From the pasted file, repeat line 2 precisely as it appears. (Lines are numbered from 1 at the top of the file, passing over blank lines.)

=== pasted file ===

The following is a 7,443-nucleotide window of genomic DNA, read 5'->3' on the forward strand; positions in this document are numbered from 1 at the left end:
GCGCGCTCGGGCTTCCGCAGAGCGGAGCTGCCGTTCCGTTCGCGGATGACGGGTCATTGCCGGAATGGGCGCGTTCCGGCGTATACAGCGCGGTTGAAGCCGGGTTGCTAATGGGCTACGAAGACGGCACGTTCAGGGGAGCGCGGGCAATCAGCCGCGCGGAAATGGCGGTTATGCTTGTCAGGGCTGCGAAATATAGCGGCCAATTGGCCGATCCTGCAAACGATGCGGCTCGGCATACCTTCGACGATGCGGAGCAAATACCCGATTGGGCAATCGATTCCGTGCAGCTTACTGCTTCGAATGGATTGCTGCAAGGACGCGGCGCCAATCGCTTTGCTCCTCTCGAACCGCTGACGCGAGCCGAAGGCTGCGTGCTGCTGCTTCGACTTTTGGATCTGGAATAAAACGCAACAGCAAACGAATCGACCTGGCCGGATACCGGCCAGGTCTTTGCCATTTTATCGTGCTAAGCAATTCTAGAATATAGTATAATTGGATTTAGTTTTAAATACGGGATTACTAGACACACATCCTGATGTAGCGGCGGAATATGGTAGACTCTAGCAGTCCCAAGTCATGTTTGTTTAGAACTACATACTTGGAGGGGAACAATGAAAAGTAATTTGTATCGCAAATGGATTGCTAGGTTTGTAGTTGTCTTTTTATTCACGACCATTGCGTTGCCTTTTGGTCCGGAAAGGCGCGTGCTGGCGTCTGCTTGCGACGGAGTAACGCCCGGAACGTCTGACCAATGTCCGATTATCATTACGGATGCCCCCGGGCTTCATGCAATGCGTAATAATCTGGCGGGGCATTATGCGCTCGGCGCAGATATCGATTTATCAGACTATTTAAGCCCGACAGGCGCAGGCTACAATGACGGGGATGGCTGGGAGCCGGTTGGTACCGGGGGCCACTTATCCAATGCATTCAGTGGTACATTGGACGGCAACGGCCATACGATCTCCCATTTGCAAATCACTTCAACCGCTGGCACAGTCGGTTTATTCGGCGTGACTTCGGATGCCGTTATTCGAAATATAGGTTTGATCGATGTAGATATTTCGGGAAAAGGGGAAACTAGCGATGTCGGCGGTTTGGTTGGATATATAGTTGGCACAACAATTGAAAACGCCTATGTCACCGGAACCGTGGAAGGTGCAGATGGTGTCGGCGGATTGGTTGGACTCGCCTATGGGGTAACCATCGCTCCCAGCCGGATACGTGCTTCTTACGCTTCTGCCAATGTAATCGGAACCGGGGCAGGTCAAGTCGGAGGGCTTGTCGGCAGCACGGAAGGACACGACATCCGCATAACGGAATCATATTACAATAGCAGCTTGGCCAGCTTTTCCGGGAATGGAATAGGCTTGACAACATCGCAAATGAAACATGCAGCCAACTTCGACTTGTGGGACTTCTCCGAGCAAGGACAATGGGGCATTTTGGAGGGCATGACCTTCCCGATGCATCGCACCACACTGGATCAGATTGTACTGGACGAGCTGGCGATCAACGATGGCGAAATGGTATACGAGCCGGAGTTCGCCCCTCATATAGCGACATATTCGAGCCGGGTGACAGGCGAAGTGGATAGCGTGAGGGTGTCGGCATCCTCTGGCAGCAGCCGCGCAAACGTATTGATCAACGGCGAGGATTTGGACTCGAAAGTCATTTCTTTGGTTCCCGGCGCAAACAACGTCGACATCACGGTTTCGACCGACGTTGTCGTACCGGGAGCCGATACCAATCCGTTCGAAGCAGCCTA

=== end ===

GCGCGCTCGGGCTTCCGCAGAGCGGAGCTGCCGTTCCGTTCGCGGATGACGGGTCATTGCCGGAATGGGCGCGTTCCGGCGTATACAGCGCGGTTGAAGCCGGGTTGCTAATGGGCTACGAAGACGGCACGTTCAGGGGAGCGCGGGCAATCAGCCGCGCGGAAATGGCGGTTATGCTTGTCAGGGCTGCGAAATATAGCGGCCAATTGGCCGATCCTGCAAACGATGCGGCTCGGCATACCTTCGACGATGCGGAGCAAATACCCGATTGGGCAATCGATTCCGTGCAGCTTACTGCTTCGAATGGATTGCTGCAAGGACGCGGCGCCAATCGCTTTGCTCCTCTCGAACCGCTGACGCGAGCCGAAGGCTGCGTGCTGCTGCTTCGACTTTTGGATCTGGAATAAAACGCAACAGCAAACGAATCGACCTGGCCGGATACCGGCCAGGTCTTTGCCATTTTATCGTGCTAAGCAATTCTAGAATATAGTATAATTGGATTTAGTTTTAAATACGGGATTACTAGACACACATCCTGATGTAGCGGCGGAATATGGTAGACTCTAGCAGTCCCAAGTCATGTTTGTTTAGAACTACATACTTGGAGGGGAACAATGAAAAGTAATTTGTATCGCAAATGGATTGCTAGGTTTGTAGTTGTCTTTTTATTCACGACCATTGCGTTGCCTTTTGGTCCGGAAAGGCGCGTGCTGGCGTCTGCTTGCGACGGAGTAACGCCCGGAACGTCTGACCAATGTCCGATTATCATTACGGATGCCCCCGGGCTTCATGCAATGCGTAATAATCTGGCGGGGCATTATGCGCTCGGCGCAGATATCGATTTATCAGACTATTTAAGCCCGACAGGCGCAGGCTACAATGACGGGGATGGCTGGGAGCCGGTTGGTACCGGGGGCCACTTATCCAATGCATTCAGTGGTACATTGGACGGCAACGGCCATACGATCTCCCATTTGCAAATCACTTCAACCGCTGGCACAGTCGGTTTATTCGGCGTGACTTCGGATGCCGTTATTCGAAATATAGGTTTGATCGATGTAGATATTTCGGGAAAAGGGGAAACTAGCGATGTCGGCGGTTTGGTTGGATATATAGTTGGCACAACAATTGAAAACGCCTATGTCACCGGAACCGTGGAAGGTGCAGATGGTGTCGGCGGATTGGTTGGACTCGCCTATGGGGTAACCATCGCTCCCAGCCGGATACGTGCTTCTTACGCTTCTGCCAATGTAATCGGAACCGGGGCAGGTCAAGTCGGAGGGCTTGTCGGCAGCACGGAAGGACACGACATCCGCATAACGGAATCATATTACAATAGCAGCTTGGCCAGCTTTTCCGGGAATGGAATAGGCTTGACAACATCGCAAATGAAACATGCAGCCAACTTCGACTTGTGGGACTTCTCCGAGCAAGGACAATGGGGCATTTTGGAGGGCATGACCTTCCCGATGCATCGCACCACACTGGATCAGATTGTACTGGACGAGCTGGCGATCAACGATGGCGAAATGGTATACGAGCCGGAGTTCGCCCCTCATATAGCGACATATTCGAGCCGGGTGACAGGCGAAGTGGATAGCGTGAGGGTGTCGGCATCCTCTGGCAGCAGCCGCGCAAACGTATTGATCAACGGCGAGGATTTGGACTCGAAAGTCATTTCTTTGGTTCCCGGCGCAAACAACGTCGACATCACGGTTTCGACCGACGTTGTCGTACCGGGAGCCGATACCAATCCGTTCGAAGCAGCCTA